Whilst the big and most important headline regarding the film’s release is the fact that Chu’s latest is shockingly the first film since the 1993 drama, The Joy Luck Club, to simultaneously feature a predominantly Asian cast and be financed, backed and released by a major Hollywood studio, Crazy Rich Asians is much more than just a kick-starter for filmic equality, with committed performances, laugh-out loud levels of comedy and a warm beating heart at its’ core all congealing around a central duo of lovers whose chemistry is so convincing, the fact the film only ever has one outcome doesn’t matter whatsoever and only serves to improve the good-hearted nature of the tale. With comments on the global class system and the potential cost of being an outsider, the film’s screenplay takes the appeal up a level from just being yet another bog-standard romance re-hash, and with pain-staking levels of detail and admiration for the movie’s location setting, the eye-watering levels of excess, ranging from deluxe style houses to ridiculous bachelor parties, never feels annoying or sickening, with the depiction of the culture’s food in particular guaranteed to make the stomach rumble. Leaving all audiences undoubtedly with a spring in their step and a tear in their eye, Crazy Rich Asians is a traditional love story which manages to feel both fresh and fantastical without ever feeling to need to be manipulative in order to win over its’ audience. Superb entertainment.
Overall Score: 8/10
“We Will Not Be The Prime Suspects…”
With Steven Soderbergh’s ice-cool Oceans Eleven back at the start of the twentieth a contemporary remake of the 1960 Rat Pack-led movie of the same name which managed to not only work exceptionally well to both critics and audiences alike, but managed to create a further two big-screen releases with its’ staggeringly star-studded cast, the release of Ocean’s 8 follows the blueprint of 2016’s Ghostbusters by being a franchise spin-off/remake which modifies the primary gender of the film’s preceding it from predominantly male to female. With the notion of gender-modification on-screen something of which I’m entirely supportive of, with the film industry still way behind in terms of equal pay and equal opportunities even in a post-Weinstein cinematic era, the real question remains whether the final product is good enough to warrant a continuation of the franchise in the first place, and with a stellar, starry cast, an abundance of flashy style and some interesting plot developments, Ocean’s 8 is an enjoyable caper-based romp, one which although sacrifices deep characterisation in favour of simply getting on with the job at hand, is a more than capable treading of old ground which harmlessly passes the time but still does not hit the gold standard of the original remake which still remains the best in the franchise thus far.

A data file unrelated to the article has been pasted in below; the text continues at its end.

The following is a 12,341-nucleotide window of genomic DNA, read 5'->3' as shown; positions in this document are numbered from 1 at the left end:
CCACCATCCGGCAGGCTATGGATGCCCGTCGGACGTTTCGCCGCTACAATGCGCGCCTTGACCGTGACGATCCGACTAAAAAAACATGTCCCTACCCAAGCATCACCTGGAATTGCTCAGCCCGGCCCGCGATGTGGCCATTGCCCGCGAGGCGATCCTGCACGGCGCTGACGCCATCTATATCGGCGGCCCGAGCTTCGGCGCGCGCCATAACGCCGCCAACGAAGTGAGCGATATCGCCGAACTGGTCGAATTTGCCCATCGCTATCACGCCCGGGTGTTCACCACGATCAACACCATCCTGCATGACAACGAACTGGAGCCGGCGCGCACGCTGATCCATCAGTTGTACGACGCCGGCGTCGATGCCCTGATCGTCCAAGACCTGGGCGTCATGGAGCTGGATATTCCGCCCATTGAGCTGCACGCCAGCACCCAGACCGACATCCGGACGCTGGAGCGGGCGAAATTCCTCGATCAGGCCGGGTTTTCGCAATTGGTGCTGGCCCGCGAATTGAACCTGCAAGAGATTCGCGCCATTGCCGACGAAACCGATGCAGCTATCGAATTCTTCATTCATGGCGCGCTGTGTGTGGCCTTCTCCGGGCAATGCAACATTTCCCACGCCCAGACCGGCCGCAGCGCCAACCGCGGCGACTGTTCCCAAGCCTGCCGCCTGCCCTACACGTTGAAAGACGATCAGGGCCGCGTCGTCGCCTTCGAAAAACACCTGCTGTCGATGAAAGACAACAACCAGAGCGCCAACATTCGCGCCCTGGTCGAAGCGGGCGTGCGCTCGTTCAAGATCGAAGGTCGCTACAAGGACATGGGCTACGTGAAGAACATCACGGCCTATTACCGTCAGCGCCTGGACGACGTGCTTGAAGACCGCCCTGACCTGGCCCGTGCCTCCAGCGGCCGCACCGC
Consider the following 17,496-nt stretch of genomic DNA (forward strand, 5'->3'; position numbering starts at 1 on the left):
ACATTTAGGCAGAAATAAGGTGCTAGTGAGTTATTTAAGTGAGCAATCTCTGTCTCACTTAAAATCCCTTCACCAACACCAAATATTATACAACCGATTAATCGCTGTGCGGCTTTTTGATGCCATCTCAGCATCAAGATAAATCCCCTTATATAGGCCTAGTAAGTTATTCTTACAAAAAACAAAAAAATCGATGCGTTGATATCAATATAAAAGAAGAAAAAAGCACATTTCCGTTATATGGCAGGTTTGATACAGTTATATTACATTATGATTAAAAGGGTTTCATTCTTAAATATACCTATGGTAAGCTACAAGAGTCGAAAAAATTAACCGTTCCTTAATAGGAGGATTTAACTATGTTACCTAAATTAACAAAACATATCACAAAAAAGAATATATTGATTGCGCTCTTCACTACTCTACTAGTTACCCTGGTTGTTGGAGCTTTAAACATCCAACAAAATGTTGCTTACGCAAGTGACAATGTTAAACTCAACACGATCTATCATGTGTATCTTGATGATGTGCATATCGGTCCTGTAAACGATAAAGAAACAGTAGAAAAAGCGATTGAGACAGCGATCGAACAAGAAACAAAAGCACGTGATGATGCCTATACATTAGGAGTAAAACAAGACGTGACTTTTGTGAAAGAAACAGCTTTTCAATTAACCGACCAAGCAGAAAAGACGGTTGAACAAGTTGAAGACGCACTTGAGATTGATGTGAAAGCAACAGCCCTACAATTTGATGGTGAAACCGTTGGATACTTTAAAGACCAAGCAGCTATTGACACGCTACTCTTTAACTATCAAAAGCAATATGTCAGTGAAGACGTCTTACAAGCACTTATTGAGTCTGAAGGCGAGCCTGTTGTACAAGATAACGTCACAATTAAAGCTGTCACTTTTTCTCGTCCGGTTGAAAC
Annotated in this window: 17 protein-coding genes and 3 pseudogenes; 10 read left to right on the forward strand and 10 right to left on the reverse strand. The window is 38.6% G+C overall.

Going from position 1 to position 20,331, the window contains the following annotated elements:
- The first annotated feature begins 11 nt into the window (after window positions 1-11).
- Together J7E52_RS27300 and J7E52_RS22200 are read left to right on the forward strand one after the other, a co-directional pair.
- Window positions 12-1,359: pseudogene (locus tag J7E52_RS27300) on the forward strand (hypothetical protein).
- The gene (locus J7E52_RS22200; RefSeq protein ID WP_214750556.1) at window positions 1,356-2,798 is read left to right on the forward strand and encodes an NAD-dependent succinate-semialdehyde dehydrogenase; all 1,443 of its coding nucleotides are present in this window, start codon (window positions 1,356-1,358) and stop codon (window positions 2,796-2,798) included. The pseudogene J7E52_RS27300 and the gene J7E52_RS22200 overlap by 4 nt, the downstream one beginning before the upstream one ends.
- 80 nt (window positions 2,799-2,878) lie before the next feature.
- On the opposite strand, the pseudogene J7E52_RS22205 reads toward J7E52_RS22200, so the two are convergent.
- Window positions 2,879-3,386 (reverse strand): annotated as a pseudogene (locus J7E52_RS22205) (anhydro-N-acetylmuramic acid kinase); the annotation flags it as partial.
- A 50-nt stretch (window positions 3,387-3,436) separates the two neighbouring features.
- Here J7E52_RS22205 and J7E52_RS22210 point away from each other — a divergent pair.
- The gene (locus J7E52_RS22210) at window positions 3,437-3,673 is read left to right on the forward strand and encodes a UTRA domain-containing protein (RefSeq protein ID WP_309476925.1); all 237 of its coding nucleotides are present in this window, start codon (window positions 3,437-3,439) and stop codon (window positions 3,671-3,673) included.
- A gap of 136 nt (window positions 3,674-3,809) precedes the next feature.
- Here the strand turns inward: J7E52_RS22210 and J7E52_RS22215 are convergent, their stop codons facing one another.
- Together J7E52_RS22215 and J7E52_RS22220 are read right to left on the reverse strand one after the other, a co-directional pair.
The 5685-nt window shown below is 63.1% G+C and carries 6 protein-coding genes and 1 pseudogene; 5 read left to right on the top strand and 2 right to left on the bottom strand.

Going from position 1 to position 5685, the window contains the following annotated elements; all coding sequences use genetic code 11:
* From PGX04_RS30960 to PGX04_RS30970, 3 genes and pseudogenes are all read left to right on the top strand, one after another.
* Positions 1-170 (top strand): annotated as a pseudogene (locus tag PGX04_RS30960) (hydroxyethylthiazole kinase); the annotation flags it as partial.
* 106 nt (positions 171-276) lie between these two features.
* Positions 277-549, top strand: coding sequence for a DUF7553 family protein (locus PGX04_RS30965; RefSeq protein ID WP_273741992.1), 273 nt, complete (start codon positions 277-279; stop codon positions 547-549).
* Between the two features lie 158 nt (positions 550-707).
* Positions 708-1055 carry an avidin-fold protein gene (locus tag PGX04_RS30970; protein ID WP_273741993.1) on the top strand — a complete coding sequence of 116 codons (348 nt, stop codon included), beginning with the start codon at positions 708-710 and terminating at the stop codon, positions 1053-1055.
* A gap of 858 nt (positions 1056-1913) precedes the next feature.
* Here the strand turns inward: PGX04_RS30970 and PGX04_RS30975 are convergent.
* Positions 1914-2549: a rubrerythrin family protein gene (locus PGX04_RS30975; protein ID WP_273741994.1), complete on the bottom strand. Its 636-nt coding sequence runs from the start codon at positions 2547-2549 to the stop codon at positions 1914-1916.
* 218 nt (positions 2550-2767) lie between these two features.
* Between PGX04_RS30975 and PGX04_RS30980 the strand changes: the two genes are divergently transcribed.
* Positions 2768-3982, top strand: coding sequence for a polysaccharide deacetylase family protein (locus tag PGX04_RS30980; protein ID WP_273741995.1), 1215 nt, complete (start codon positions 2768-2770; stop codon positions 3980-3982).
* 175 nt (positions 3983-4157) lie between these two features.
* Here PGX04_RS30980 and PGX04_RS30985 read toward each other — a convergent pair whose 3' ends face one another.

Directed by Gary Ross of The Hunger Games fame, Ocean’s 8 follows Sandra Bullock’s (Gravity) Debbie Ocean, the freshly released ex-con whose family tree burdens her with a pre-conception of her immediate return to crime as soon as she gets back on her feet in the outside world. Surprise, surprise therefore that with the help of a merry band of fellow criminals including Cate Blanchett’s (Thor: Ragnarok) leather jacket wearing Lou and Sarah Paulson’s (The Post) suburban housewife turned profiteer, Tammy, Ocean immediately plans to steal a staggeringly expensive necklace from Anne Hathaway’s (Interstellar) air-headed Daphne Kluger during the annual star-studded Met Gala. With a silly, plot-hole ridden screenplay, one which disregards any meaningful character backstory whatsoever and one which leans too heavily on a reliance that the audience will agree to leave their brain at the door, Ocean’s 8 is the cinematic equivalent of an episode of Hustle, a sometimes sharp, quip laden flash-a-thon which is bolstered by a fundamentally appealing cast who simply are there to get the job done and have fun whilst doing it, and whether or not you can bypass the sheer stupidity of the central heist is the real measure of how you may or may not enjoy the film, but for a harmless slice of popcorn entertainment, Ocean’s 8 is far from the worst entry in the franchise and passed the time rather solidly.